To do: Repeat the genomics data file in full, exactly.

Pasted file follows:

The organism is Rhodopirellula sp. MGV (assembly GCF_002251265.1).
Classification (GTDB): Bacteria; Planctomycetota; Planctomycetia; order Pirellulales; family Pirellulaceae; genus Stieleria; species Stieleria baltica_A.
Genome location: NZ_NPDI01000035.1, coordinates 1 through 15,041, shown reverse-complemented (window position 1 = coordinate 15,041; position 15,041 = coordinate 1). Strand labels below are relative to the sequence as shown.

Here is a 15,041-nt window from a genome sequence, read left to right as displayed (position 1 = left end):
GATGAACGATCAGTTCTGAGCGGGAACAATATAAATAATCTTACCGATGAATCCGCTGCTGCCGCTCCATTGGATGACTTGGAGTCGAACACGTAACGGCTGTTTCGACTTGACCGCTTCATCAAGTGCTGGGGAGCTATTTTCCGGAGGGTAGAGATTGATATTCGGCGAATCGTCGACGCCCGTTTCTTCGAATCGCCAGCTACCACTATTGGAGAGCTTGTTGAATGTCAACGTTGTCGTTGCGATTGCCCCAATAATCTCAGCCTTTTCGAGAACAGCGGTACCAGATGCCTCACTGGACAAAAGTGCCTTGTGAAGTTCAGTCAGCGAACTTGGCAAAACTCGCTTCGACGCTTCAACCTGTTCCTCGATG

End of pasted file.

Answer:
The organism is Rhodopirellula sp. MGV (assembly GCF_002251265.1).
Classification (GTDB): Bacteria; Planctomycetota; Planctomycetia; order Pirellulales; family Pirellulaceae; genus Stieleria; species Stieleria baltica_A.
Genome location: NZ_NPDI01000035.1, coordinates 1 through 15,041, shown reverse-complemented (window position 1 = coordinate 15,041; position 15,041 = coordinate 1). Strand labels below are relative to the sequence as shown.

Here is a 15,041-nt window from a genome sequence, read left to right as displayed (position 1 = left end):
GATGAACGATCAGTTCTGAGCGGGAACAATATAAATAATCTTACCGATGAATCCGCTGCTGCCGCTCCATTGGATGACTTGGAGTCGAACACGTAACGGCTGTTTCGACTTGACCGCTTCATCAAGTGCTGGGGAGCTATTTTCCGGAGGGTAGAGATTGATATTCGGCGAATCGTCGACGCCCGTTTCTTCGAATCGCCAGCTACCACTATTGGAGAGCTTGTTGAATGTCAACGTTGTCGTTGCGATTGCCCCAATAATCTCAGCCTTTTCGAGAACAGCGGTACCAGATGCCTCACTGGACAAAAGTGCCTTGTGAAGTTCAGTCAGCGAACTTGGCAAAACTCGCTTCGACGCTTCAACCTGTTCCTCGATG